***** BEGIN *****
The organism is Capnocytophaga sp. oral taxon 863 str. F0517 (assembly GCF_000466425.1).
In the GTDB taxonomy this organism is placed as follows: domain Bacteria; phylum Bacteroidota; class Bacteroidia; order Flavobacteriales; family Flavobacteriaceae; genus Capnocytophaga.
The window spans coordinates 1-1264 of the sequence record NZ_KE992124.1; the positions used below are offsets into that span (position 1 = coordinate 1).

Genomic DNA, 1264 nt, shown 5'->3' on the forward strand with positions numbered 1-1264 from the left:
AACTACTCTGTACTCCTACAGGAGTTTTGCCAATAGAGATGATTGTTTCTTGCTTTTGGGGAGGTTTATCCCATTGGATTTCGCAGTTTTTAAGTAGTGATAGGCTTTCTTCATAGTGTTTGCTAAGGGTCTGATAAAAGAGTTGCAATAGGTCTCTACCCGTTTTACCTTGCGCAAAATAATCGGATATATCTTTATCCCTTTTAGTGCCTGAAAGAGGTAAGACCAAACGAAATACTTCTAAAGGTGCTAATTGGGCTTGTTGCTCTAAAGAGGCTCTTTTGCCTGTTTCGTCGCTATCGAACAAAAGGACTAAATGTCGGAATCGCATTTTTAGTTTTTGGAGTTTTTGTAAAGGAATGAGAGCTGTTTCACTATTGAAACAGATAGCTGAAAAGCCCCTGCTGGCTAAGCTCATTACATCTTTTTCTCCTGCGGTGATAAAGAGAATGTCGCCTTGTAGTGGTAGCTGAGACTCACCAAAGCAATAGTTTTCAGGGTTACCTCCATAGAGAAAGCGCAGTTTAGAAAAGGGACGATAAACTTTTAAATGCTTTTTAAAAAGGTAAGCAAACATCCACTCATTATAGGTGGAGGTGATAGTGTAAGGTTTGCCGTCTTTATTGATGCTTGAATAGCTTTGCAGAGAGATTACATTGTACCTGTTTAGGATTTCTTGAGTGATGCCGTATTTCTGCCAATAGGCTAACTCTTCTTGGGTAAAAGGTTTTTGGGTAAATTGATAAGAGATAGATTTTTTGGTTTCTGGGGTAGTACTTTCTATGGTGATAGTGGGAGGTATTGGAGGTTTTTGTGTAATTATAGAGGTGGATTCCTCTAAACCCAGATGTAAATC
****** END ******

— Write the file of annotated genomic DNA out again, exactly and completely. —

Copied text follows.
The organism is Capnocytophaga sp. oral taxon 863 str. F0517 (assembly GCF_000466425.1).
In the GTDB taxonomy this organism is placed as follows: domain Bacteria; phylum Bacteroidota; class Bacteroidia; order Flavobacteriales; family Flavobacteriaceae; genus Capnocytophaga.
The window spans coordinates 1-1264 of the sequence record NZ_KE992124.1; the positions used below are offsets into that span (position 1 = coordinate 1).

Genomic DNA, 1264 nt, shown 5'->3' on the forward strand with positions numbered 1-1264 from the left:
AACTACTCTGTACTCCTACAGGAGTTTTGCCAATAGAGATGATTGTTTCTTGCTTTTGGGGAGGTTTATCCCATTGGATTTCGCAGTTTTTAAGTAGTGATAGGCTTTCTTCATAGTGTTTGCTAAGGGTCTGATAAAAGAGTTGCAATAGGTCTCTACCCGTTTTACCTTGCGCAAAATAATCGGATATATCTTTATCCCTTTTAGTGCCTGAAAGAGGTAAGACCAAACGAAATACTTCTAAAGGTGCTAATTGGGCTTGTTGCTCTAAAGAGGCTCTTTTGCCTGTTTCGTCGCTATCGAACAAAAGGACTAAATGTCGGAATCGCATTTTTAGTTTTTGGAGTTTTTGTAAAGGAATGAGAGCTGTTTCACTATTGAAACAGATAGCTGAAAAGCCCCTGCTGGCTAAGCTCATTACATCTTTTTCTCCTGCGGTGATAAAGAGAATGTCGCCTTGTAGTGGTAGCTGAGACTCACCAAAGCAATAGTTTTCAGGGTTACCTCCATAGAGAAAGCGCAGTTTAGAAAAGGGACGATAAACTTTTAAATGCTTTTTAAAAAGGTAAGCAAACATCCACTCATTATAGGTGGAGGTGATAGTGTAAGGTTTGCCGTCTTTATTGATGCTTGAATAGCTTTGCAGAGAGATTACATTGTACCTGTTTAGGATTTCTTGAGTGATGCCGTATTTCTGCCAATAGGCTAACTCTTCTTGGGTAAAAGGTTTTTGGGTAAATTGATAAGAGATAGATTTTTTGGTTTCTGGGGTAGTACTTTCTATGGTGATAGTGGGAGGTATTGGAGGTTTTTGTGTAATTATAGAGGTGGATTCCTCTAAACCCAGATGTAAATC